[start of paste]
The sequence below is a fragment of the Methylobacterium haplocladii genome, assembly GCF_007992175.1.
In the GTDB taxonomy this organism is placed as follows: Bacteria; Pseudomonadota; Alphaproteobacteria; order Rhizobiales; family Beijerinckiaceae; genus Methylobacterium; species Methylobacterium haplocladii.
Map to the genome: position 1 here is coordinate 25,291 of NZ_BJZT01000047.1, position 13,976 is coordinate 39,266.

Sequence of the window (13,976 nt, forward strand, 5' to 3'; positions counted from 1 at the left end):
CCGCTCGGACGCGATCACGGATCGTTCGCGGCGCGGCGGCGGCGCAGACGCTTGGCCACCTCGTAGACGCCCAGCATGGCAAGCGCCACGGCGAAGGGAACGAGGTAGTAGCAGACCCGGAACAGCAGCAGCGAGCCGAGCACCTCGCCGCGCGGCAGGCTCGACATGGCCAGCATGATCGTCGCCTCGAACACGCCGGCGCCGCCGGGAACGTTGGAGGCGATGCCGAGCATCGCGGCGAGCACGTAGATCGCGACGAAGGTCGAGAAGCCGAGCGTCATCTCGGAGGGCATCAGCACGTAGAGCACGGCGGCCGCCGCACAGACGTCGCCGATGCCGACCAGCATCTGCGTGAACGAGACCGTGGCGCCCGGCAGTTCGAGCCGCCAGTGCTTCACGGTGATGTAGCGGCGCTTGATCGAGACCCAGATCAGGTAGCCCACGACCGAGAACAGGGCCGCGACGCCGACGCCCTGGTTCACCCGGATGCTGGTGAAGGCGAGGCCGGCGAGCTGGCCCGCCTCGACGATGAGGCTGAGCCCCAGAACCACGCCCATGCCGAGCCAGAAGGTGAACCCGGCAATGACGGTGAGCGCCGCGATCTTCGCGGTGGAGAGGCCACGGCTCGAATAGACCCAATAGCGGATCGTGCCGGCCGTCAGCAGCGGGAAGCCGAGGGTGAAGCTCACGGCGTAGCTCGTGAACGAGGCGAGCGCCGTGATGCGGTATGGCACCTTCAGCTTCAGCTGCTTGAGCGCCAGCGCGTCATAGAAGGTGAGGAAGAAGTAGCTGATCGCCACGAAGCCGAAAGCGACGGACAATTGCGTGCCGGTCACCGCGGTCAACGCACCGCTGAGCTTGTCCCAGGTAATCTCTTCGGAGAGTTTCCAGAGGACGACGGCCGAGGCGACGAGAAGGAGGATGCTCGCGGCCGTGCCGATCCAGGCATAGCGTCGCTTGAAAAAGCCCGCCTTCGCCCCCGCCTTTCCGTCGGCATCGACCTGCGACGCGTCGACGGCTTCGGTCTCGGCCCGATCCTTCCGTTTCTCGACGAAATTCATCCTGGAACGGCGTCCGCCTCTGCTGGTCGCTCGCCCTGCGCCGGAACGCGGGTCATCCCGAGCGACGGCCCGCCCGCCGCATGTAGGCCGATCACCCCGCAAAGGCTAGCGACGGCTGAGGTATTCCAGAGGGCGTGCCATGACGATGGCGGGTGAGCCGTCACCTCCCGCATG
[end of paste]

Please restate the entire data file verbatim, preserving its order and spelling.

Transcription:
The sequence below is a fragment of the Methylobacterium haplocladii genome, assembly GCF_007992175.1.
In the GTDB taxonomy this organism is placed as follows: Bacteria; Pseudomonadota; Alphaproteobacteria; order Rhizobiales; family Beijerinckiaceae; genus Methylobacterium; species Methylobacterium haplocladii.
Map to the genome: position 1 here is coordinate 25,291 of NZ_BJZT01000047.1, position 13,976 is coordinate 39,266.

Sequence of the window (13,976 nt, forward strand, 5' to 3'; positions counted from 1 at the left end):
CCGCTCGGACGCGATCACGGATCGTTCGCGGCGCGGCGGCGGCGCAGACGCTTGGCCACCTCGTAGACGCCCAGCATGGCAAGCGCCACGGCGAAGGGAACGAGGTAGTAGCAGACCCGGAACAGCAGCAGCGAGCCGAGCACCTCGCCGCGCGGCAGGCTCGACATGGCCAGCATGATCGTCGCCTCGAACACGCCGGCGCCGCCGGGAACGTTGGAGGCGATGCCGAGCATCGCGGCGAGCACGTAGATCGCGACGAAGGTCGAGAAGCCGAGCGTCATCTCGGAGGGCATCAGCACGTAGAGCACGGCGGCCGCCGCACAGACGTCGCCGATGCCGACCAGCATCTGCGTGAACGAGACCGTGGCGCCCGGCAGTTCGAGCCGCCAGTGCTTCACGGTGATGTAGCGGCGCTTGATCGAGACCCAGATCAGGTAGCCCACGACCGAGAACAGGGCCGCGACGCCGACGCCCTGGTTCACCCGGATGCTGGTGAAGGCGAGGCCGGCGAGCTGGCCCGCCTCGACGATGAGGCTGAGCCCCAGAACCACGCCCATGCCGAGCCAGAAGGTGAACCCGGCAATGACGGTGAGCGCCGCGATCTTCGCGGTGGAGAGGCCACGGCTCGAATAGACCCAATAGCGGATCGTGCCGGCCGTCAGCAGCGGGAAGCCGAGGGTGAAGCTCACGGCGTAGCTCGTGAACGAGGCGAGCGCCGTGATGCGGTATGGCACCTTCAGCTTCAGCTGCTTGAGCGCCAGCGCGTCATAGAAGGTGAGGAAGAAGTAGCTGATCGCCACGAAGCCGAAAGCGACGGACAATTGCGTGCCGGTCACCGCGGTCAACGCACCGCTGAGCTTGTCCCAGGTAATCTCTTCGGAGAGTTTCCAGAGGACGACGGCCGAGGCGACGAGAAGGAGGATGCTCGCGGCCGTGCCGATCCAGGCATAGCGTCGCTTGAAAAAGCCCGCCTTCGCCCCCGCCTTTCCGTCGGCATCGACCTGCGACGCGTCGACGGCTTCGGTCTCGGCCCGATCCTTCCGTTTCTCGACGAAATTCATCCTGGAACGGCGTCCGCCTCTGCTGGTCGCTCGCCCTGCGCCGGAACGCGGGTCATCCCGAGCGACGGCCCGCCCGCCGCATGTAGGCCGATCACCCCGCAAAGGCTAGCGACGGCTGAGGTATTCCAGAGGGCGTGCCATGACGATGGCGGGTGAGCCGTCACCTCCCGCATG